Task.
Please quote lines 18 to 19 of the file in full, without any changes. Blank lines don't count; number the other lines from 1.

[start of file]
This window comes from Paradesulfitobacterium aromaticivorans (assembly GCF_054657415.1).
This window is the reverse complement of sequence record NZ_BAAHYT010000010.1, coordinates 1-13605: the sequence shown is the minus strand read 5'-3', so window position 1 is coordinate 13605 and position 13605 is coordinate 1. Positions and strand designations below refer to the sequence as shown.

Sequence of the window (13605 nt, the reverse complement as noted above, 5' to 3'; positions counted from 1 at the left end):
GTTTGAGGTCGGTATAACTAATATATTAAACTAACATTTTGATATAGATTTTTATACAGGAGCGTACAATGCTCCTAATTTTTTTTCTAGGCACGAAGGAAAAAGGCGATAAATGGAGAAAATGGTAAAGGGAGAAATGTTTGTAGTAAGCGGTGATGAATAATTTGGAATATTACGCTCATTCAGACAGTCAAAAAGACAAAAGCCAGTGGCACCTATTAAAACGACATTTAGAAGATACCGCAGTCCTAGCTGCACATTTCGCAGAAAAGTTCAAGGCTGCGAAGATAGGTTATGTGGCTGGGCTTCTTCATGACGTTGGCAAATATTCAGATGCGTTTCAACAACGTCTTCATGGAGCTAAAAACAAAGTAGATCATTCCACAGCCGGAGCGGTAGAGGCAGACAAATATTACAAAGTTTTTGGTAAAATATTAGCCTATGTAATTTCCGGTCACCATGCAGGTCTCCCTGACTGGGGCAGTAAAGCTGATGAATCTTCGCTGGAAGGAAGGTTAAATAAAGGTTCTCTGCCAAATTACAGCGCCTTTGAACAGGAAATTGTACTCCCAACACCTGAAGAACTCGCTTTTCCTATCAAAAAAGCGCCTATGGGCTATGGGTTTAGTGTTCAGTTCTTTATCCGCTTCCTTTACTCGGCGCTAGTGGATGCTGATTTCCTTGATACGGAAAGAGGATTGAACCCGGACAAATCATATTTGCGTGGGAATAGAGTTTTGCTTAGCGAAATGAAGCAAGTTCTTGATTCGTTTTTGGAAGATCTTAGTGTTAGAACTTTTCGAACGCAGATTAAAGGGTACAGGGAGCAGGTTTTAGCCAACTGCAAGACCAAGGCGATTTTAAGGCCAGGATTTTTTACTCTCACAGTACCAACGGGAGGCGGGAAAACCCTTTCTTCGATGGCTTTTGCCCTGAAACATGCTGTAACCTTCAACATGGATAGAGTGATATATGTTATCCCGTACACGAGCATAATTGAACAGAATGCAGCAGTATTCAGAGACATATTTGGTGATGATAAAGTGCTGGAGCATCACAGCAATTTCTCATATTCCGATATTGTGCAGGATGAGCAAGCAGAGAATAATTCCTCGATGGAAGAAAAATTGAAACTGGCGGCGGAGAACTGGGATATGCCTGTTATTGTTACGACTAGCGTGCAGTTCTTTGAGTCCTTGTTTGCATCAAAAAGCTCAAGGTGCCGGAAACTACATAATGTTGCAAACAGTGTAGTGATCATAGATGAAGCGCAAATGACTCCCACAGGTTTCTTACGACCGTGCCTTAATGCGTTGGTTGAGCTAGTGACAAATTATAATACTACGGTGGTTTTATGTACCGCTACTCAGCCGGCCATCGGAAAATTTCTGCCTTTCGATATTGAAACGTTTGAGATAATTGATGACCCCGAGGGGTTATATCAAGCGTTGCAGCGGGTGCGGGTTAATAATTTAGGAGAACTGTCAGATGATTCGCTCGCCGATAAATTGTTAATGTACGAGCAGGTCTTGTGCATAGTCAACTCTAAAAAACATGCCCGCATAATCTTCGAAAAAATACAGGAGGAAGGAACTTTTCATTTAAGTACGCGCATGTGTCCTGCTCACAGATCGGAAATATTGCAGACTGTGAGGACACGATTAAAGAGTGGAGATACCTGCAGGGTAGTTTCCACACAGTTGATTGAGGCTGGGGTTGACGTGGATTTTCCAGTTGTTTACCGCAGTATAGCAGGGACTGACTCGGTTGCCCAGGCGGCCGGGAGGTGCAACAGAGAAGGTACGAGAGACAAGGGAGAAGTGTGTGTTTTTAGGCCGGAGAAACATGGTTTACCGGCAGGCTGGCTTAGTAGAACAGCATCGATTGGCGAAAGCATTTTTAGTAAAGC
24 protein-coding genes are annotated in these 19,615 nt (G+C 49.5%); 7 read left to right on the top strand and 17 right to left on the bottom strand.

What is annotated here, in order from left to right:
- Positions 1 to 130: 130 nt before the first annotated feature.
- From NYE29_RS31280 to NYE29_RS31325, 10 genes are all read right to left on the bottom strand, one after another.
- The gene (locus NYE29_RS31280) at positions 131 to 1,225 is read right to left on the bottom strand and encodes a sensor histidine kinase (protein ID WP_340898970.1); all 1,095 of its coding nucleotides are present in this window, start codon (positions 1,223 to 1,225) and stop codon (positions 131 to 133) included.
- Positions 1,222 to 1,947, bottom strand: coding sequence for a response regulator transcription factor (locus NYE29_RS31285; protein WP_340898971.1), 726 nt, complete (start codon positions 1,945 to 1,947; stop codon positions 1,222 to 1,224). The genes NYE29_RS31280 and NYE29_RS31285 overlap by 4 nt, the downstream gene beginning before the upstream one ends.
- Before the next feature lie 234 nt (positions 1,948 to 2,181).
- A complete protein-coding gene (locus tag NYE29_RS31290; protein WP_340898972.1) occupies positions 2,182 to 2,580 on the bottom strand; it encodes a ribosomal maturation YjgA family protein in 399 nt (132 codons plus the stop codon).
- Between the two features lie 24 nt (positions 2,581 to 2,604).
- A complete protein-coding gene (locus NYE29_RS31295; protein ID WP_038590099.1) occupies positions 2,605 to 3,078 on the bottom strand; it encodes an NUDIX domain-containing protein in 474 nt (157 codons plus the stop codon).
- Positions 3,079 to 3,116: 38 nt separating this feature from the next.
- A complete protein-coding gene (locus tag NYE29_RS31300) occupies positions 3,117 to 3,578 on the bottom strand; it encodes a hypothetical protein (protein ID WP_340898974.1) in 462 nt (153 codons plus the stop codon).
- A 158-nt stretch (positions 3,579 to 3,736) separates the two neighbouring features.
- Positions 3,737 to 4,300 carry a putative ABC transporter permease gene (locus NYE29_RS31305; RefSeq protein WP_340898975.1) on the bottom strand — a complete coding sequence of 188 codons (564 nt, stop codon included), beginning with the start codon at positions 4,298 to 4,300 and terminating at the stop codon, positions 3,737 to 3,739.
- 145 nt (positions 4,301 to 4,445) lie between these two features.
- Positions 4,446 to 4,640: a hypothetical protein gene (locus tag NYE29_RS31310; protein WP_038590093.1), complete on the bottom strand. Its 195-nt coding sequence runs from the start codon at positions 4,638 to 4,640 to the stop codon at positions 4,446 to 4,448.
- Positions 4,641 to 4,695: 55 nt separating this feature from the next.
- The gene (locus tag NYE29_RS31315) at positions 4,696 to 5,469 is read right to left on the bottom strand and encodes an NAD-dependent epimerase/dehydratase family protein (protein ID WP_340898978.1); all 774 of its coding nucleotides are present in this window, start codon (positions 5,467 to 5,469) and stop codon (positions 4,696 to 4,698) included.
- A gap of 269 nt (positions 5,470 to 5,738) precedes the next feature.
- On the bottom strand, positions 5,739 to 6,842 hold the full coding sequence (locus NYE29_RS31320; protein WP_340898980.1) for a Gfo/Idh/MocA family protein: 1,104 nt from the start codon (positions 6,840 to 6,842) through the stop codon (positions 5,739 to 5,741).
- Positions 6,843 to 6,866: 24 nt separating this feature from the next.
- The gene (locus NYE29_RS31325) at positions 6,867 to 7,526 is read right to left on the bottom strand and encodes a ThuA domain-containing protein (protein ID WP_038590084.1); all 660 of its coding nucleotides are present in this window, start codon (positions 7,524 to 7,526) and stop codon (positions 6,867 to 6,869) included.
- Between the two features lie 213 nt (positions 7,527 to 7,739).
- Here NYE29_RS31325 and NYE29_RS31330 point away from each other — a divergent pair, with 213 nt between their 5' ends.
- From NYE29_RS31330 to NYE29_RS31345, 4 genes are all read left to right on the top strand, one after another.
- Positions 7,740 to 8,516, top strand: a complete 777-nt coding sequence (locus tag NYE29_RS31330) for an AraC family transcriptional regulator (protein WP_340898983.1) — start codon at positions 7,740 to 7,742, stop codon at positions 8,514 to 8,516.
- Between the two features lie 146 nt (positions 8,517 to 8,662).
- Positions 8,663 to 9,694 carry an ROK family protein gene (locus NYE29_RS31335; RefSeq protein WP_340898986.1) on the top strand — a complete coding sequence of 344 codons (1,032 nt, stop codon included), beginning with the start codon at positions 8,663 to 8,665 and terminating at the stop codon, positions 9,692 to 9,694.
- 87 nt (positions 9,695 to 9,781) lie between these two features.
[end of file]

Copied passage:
- Positions 3,737 to 4,300 carry a putative ABC transporter permease gene (locus NYE29_RS31305; RefSeq protein WP_340898975.1) on the bottom strand — a complete coding sequence of 188 codons (564 nt, stop codon included), beginning with the start codon at positions 4,298 to 4,300 and terminating at the stop codon, positions 3,737 to 3,739.
- 145 nt (positions 4,301 to 4,445) lie between these two features.